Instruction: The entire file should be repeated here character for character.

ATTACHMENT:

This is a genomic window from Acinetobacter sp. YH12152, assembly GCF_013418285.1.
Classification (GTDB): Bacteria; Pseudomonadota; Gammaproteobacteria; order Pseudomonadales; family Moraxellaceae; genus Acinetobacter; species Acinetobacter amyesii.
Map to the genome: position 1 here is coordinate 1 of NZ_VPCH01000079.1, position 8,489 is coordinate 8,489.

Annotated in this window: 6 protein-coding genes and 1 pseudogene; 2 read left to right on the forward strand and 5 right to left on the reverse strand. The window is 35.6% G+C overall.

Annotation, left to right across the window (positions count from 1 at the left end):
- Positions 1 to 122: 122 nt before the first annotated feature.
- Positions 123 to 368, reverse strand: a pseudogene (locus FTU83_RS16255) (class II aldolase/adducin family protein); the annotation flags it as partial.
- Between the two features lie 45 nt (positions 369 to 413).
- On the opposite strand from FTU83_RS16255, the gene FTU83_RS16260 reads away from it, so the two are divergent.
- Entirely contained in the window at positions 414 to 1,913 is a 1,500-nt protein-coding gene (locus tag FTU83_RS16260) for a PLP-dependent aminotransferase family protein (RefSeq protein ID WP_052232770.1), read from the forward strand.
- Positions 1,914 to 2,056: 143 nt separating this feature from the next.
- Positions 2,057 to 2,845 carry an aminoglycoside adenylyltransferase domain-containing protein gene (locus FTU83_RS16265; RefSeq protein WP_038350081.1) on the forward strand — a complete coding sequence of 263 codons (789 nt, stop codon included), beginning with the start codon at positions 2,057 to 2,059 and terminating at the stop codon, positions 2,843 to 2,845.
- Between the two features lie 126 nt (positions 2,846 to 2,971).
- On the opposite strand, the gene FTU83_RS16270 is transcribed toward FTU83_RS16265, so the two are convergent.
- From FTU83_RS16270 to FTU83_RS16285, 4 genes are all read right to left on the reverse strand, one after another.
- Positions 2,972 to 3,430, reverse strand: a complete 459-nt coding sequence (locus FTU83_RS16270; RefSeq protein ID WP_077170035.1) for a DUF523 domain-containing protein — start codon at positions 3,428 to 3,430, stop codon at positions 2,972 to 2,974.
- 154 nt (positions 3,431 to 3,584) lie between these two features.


This is a genomic window from Acinetobacter sp. YH12152, assembly GCF_013418285.1.
Classification (GTDB): Bacteria; Pseudomonadota; Gammaproteobacteria; order Pseudomonadales; family Moraxellaceae; genus Acinetobacter; species Acinetobacter amyesii.
Map to the genome: position 1 here is coordinate 1 of NZ_VPCH01000079.1, position 8,489 is coordinate 8,489.

Annotated in this window: 6 protein-coding genes and 1 pseudogene; 2 read left to right on the forward strand and 5 right to left on the reverse strand. The window is 35.6% G+C overall.

Annotation, left to right across the window (positions count from 1 at the left end):
- Positions 1 to 122: 122 nt before the first annotated feature.
- Positions 123 to 368, reverse strand: a pseudogene (locus FTU83_RS16255) (class II aldolase/adducin family protein); the annotation flags it as partial.
- Between the two features lie 45 nt (positions 369 to 413).
- On the opposite strand from FTU83_RS16255, the gene FTU83_RS16260 reads away from it, so the two are divergent.
- Entirely contained in the window at positions 414 to 1,913 is a 1,500-nt protein-coding gene (locus tag FTU83_RS16260) for a PLP-dependent aminotransferase family protein (RefSeq protein ID WP_052232770.1), read from the forward strand.
- Positions 1,914 to 2,056: 143 nt separating this feature from the next.
- Positions 2,057 to 2,845 carry an aminoglycoside adenylyltransferase domain-containing protein gene (locus FTU83_RS16265; RefSeq protein WP_038350081.1) on the forward strand — a complete coding sequence of 263 codons (789 nt, stop codon included), beginning with the start codon at positions 2,057 to 2,059 and terminating at the stop codon, positions 2,843 to 2,845.
- Between the two features lie 126 nt (positions 2,846 to 2,971).
- On the opposite strand, the gene FTU83_RS16270 is transcribed toward FTU83_RS16265, so the two are convergent.
- From FTU83_RS16270 to FTU83_RS16285, 4 genes are all read right to left on the reverse strand, one after another.
- Positions 2,972 to 3,430, reverse strand: a complete 459-nt coding sequence (locus FTU83_RS16270; RefSeq protein ID WP_077170035.1) for a DUF523 domain-containing protein — start codon at positions 3,428 to 3,430, stop codon at positions 2,972 to 2,974.
- 154 nt (positions 3,431 to 3,584) lie between these two features.